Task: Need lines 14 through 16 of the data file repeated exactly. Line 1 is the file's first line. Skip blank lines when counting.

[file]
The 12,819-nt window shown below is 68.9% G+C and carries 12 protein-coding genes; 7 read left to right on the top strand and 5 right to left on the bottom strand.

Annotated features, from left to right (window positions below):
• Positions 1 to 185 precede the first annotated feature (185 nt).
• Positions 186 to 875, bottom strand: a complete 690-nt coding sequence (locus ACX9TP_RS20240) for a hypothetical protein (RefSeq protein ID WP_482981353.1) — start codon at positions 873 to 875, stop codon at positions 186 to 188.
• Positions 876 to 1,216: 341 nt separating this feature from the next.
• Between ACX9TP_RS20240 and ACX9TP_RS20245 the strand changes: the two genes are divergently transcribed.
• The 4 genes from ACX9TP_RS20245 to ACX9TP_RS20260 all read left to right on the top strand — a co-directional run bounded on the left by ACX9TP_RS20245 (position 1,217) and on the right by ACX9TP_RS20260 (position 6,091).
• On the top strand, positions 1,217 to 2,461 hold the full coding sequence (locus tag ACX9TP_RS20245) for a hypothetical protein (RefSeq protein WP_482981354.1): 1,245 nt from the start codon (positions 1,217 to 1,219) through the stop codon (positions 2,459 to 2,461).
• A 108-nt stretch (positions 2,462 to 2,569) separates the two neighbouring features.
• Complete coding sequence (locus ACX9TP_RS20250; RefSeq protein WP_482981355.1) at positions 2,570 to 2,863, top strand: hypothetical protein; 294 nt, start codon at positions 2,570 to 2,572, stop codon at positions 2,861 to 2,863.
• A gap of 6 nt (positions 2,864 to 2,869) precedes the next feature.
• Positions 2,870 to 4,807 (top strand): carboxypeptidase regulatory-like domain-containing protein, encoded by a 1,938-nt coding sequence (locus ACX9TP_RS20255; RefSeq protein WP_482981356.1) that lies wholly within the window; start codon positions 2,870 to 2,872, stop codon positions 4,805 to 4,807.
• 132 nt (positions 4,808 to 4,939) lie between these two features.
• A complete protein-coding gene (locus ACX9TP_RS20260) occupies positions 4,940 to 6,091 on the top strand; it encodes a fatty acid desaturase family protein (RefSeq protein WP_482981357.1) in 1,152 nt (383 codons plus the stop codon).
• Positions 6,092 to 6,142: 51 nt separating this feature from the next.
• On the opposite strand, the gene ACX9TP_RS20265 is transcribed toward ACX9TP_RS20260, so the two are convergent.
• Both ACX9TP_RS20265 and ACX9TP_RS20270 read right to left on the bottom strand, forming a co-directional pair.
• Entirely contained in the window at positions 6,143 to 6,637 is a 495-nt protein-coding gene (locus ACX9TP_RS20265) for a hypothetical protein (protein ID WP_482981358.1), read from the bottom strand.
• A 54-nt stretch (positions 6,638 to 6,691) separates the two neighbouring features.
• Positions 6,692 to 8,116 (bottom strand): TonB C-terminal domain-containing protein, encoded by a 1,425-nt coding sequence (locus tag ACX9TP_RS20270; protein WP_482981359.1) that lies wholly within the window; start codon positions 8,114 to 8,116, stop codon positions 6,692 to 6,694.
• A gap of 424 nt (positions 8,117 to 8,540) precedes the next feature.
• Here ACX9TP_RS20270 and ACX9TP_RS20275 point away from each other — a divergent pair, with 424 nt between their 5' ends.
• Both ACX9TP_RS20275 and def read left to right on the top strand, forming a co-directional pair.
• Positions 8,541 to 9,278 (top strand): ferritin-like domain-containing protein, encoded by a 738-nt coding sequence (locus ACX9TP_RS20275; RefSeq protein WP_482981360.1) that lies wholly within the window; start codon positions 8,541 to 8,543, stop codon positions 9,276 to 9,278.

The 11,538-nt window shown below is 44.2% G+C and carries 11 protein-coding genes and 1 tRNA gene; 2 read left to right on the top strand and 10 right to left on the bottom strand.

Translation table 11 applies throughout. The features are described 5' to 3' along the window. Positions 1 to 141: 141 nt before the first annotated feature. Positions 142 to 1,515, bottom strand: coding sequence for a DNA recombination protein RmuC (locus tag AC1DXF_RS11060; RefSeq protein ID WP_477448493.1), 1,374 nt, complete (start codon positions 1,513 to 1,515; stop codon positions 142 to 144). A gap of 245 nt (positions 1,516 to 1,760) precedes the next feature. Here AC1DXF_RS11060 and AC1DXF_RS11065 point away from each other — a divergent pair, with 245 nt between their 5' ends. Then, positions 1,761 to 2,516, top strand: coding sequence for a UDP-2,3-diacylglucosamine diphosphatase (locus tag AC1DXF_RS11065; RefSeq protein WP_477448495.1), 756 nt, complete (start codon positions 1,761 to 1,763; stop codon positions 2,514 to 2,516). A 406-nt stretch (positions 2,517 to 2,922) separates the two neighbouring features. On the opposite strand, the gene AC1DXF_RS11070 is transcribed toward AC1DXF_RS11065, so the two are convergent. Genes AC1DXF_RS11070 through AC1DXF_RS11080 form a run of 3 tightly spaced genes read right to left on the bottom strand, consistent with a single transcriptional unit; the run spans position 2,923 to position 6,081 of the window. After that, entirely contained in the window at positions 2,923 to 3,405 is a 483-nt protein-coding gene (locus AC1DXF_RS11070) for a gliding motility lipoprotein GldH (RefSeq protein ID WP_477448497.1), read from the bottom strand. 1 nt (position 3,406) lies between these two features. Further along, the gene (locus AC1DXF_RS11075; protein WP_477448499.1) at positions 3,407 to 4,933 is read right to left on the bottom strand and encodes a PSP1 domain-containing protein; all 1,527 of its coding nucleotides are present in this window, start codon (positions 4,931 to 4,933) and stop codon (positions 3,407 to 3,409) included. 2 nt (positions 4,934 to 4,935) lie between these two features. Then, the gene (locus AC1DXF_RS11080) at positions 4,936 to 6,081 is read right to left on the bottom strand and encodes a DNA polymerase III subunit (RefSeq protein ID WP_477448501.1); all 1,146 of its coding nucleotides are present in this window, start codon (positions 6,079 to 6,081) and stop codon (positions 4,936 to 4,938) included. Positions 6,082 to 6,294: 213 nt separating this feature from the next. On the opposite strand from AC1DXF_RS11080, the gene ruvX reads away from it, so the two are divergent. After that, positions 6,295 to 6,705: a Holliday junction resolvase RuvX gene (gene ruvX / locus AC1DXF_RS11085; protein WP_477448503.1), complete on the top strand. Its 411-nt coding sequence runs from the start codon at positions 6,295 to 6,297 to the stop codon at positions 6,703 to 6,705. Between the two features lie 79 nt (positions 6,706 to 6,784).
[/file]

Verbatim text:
• A complete protein-coding gene (locus ACX9TP_RS20260) occupies positions 4,940 to 6,091 on the top strand; it encodes a fatty acid desaturase family protein (RefSeq protein WP_482981357.1) in 1,152 nt (383 codons plus the stop codon).
• Positions 6,092 to 6,142: 51 nt separating this feature from the next.
• On the opposite strand, the gene ACX9TP_RS20265 is transcribed toward ACX9TP_RS20260, so the two are convergent.